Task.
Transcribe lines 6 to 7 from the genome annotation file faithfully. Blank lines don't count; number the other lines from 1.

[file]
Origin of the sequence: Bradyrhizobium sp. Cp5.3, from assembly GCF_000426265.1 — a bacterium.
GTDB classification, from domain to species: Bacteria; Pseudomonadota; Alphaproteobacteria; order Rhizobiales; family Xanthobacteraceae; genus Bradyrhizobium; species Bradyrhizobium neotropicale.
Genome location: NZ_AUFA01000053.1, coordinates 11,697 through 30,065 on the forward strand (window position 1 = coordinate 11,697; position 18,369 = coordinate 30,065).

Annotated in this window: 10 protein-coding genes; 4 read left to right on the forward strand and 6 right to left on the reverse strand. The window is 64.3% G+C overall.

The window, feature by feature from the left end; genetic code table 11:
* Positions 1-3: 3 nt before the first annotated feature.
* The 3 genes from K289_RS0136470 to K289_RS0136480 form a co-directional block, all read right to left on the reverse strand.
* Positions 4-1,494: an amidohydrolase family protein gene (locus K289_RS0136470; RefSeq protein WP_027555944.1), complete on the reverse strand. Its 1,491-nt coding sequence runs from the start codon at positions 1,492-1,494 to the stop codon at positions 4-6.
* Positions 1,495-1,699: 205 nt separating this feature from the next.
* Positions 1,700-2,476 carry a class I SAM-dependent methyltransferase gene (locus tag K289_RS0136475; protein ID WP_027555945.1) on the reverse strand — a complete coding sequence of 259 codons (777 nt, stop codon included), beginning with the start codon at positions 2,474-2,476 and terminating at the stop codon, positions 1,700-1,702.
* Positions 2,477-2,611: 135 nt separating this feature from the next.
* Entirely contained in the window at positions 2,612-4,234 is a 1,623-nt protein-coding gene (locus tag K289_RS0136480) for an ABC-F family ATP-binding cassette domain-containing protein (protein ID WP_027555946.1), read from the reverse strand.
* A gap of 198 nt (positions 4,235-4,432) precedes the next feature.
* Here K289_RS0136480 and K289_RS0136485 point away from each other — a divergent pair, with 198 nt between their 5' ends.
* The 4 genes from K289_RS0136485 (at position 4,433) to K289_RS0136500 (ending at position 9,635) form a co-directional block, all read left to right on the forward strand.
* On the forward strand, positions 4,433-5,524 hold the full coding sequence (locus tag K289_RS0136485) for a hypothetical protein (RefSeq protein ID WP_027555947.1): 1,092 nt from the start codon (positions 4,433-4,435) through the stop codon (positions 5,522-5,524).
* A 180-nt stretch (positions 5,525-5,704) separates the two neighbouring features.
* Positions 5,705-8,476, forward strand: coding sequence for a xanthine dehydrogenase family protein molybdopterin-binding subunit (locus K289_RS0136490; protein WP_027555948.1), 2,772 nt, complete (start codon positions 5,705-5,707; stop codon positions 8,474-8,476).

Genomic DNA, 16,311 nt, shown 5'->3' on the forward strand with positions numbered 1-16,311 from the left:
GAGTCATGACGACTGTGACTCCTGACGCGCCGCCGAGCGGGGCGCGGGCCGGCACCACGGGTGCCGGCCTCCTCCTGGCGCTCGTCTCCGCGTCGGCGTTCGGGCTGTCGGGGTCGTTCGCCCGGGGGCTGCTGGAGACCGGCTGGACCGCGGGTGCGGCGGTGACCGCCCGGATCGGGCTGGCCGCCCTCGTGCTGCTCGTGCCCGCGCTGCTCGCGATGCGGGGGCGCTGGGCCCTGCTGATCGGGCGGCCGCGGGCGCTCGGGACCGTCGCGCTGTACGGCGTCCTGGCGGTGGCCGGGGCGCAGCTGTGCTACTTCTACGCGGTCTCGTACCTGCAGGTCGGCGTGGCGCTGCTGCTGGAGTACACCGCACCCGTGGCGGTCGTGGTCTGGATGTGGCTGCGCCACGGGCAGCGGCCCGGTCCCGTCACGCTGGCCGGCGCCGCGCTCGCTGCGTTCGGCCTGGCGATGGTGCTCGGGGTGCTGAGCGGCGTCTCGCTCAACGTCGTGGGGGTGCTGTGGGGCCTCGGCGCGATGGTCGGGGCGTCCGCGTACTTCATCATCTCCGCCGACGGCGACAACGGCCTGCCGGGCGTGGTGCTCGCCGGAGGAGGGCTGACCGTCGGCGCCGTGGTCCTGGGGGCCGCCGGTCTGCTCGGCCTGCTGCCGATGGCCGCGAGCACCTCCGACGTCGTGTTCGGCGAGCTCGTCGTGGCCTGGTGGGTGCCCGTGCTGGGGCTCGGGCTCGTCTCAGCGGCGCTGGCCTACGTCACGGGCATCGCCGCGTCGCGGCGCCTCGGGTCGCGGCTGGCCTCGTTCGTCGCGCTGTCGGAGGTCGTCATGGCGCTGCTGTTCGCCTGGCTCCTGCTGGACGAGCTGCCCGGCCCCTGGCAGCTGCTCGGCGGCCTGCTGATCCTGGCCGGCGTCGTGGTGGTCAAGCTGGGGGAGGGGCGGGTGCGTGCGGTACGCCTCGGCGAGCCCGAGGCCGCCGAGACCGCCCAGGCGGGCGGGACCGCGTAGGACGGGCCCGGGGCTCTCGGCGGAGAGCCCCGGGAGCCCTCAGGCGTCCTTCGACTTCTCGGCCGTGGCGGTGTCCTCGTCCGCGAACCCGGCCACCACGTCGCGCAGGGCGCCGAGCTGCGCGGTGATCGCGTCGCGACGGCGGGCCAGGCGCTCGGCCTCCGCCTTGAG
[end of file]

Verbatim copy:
* Positions 1-3: 3 nt before the first annotated feature.
* The 3 genes from K289_RS0136470 to K289_RS0136480 form a co-directional block, all read right to left on the reverse strand.